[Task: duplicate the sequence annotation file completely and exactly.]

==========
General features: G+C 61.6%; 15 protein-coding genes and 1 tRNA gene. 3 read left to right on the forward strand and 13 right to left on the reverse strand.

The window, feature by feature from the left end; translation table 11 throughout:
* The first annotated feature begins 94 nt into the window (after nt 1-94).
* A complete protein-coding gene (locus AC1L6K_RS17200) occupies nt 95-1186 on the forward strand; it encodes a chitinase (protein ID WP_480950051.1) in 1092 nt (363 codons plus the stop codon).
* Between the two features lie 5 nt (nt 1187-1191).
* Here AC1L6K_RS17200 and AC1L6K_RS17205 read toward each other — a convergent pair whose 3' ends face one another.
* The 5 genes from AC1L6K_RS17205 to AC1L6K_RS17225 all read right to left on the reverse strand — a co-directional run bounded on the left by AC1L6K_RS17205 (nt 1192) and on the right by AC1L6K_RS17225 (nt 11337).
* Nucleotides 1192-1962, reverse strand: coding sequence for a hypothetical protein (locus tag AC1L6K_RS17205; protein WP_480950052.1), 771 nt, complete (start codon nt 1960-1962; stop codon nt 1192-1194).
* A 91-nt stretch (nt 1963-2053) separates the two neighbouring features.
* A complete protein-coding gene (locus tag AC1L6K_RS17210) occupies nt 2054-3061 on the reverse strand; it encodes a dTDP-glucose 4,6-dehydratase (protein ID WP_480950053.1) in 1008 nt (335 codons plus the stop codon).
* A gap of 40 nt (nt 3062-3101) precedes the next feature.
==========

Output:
General features: G+C 61.6%; 15 protein-coding genes and 1 tRNA gene. 3 read left to right on the forward strand and 13 right to left on the reverse strand.

The window, feature by feature from the left end; translation table 11 throughout:
* The first annotated feature begins 94 nt into the window (after nt 1-94).
* A complete protein-coding gene (locus AC1L6K_RS17200) occupies nt 95-1186 on the forward strand; it encodes a chitinase (protein ID WP_480950051.1) in 1092 nt (363 codons plus the stop codon).
* Between the two features lie 5 nt (nt 1187-1191).
* Here AC1L6K_RS17200 and AC1L6K_RS17205 read toward each other — a convergent pair whose 3' ends face one another.
* The 5 genes from AC1L6K_RS17205 to AC1L6K_RS17225 all read right to left on the reverse strand — a co-directional run bounded on the left by AC1L6K_RS17205 (nt 1192) and on the right by AC1L6K_RS17225 (nt 11337).
* Nucleotides 1192-1962, reverse strand: coding sequence for a hypothetical protein (locus tag AC1L6K_RS17205; protein WP_480950052.1), 771 nt, complete (start codon nt 1960-1962; stop codon nt 1192-1194).
* A 91-nt stretch (nt 1963-2053) separates the two neighbouring features.
* A complete protein-coding gene (locus tag AC1L6K_RS17210) occupies nt 2054-3061 on the reverse strand; it encodes a dTDP-glucose 4,6-dehydratase (protein ID WP_480950053.1) in 1008 nt (335 codons plus the stop codon).
* A gap of 40 nt (nt 3062-3101) precedes the next feature.